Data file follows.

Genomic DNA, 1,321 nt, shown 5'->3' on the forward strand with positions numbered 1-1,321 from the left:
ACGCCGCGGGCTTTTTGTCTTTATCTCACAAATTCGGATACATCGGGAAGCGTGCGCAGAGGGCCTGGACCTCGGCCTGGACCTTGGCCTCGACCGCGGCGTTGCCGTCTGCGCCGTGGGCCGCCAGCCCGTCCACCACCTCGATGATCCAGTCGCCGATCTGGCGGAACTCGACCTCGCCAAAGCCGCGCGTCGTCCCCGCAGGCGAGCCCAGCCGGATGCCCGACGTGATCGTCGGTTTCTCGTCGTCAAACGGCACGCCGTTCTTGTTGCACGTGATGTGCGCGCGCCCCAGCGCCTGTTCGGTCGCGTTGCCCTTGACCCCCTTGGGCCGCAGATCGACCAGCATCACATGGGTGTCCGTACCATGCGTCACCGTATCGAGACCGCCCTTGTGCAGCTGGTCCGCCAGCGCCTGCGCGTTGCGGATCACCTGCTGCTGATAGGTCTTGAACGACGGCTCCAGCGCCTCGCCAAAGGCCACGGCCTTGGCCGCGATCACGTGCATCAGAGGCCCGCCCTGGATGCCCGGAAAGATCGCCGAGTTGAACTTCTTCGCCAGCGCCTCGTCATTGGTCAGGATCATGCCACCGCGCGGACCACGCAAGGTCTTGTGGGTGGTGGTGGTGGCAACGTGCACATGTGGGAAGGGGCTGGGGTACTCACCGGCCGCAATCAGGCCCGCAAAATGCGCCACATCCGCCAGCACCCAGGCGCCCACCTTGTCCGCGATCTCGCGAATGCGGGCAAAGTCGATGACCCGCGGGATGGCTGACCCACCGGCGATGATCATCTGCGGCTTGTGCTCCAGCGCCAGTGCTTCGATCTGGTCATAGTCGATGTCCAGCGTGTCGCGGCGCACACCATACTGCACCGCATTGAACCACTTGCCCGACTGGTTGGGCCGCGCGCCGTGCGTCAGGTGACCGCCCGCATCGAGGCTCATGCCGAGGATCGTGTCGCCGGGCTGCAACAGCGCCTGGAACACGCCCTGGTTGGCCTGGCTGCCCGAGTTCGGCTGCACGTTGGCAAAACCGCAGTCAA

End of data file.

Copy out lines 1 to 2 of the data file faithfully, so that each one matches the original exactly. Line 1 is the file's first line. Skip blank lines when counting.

Genomic DNA, 1,321 nt, shown 5'->3' on the forward strand with positions numbered 1-1,321 from the left:
ACGCCGCGGGCTTTTTGTCTTTATCTCACAAATTCGGATACATCGGGAAGCGTGCGCAGAGGGCCTGGACCTCGGCCTGGACCTTGGCCTCGACCGCGGCGTTGCCGTCTGCGCCGTGGGCCGCCAGCCCGTCCACCACCTCGATGATCCAGTCGCCGATCTGGCGGAACTCGACCTCGCCAAAGCCGCGCGTCGTCCCCGCAGGCGAGCCCAGCCGGATGCCCGACGTGATCGTCGGTTTCTCGTCGTCAAACGGCACGCCGTTCTTGTTGCACGTGATGTGCGCGCGCCCCAGCGCCTGTTCGGTCGCGTTGCCCTTGACCCCCTTGGGCCGCAGATCGACCAGCATCACATGGGTGTCCGTACCATGCGTCACCGTATCGAGACCGCCCTTGTGCAGCTGGTCCGCCAGCGCCTGCGCGTTGCGGATCACCTGCTGCTGATAGGTCTTGAACGACGGCTCCAGCGCCTCGCCAAAGGCCACGGCCTTGGCCGCGATCACGTGCATCAGAGGCCCGCCCTGGATGCCCGGAAAGATCGCCGAGTTGAACTTCTTCGCCAGCGCCTCGTCATTGGTCAGGATCATGCCACCGCGCGGACCACGCAAGGTCTTGTGGGTGGTGGTGGTGGCAACGTGCACATGTGGGAAGGGGCTGGGGTACTCACCGGCCGCAATCAGGCCCGCAAAATGCGCCACATCCGCCAGCACCCAGGCGCCCACCTTGTCCGCGATCTCGCGAATGCGGGCAAAGTCGATGACCCGCGGGATGGCTGACCCACCGGCGATGATCATCTGCGGCTTGTGCTCCAGCGCCAGTGCTTCGATCTGGTCATAGTCGATGTCCAGCGTGTCGCGGCGCACACCATACTGCACCGCATTGAACCACTTGCCCGACTGGTTGGGCCGCGCGCCGTGCGTCAGGTGACCGCCCGCATCGAGGCTCATGCCGAGGATCGTGTCGCCGGGCTGCAACAGCGCCTGGAACACGCCCTGGTTGGCCTGGCTGCCCGAGTTCGGCTGCACGTTGGCAAAACCGCAGTCAA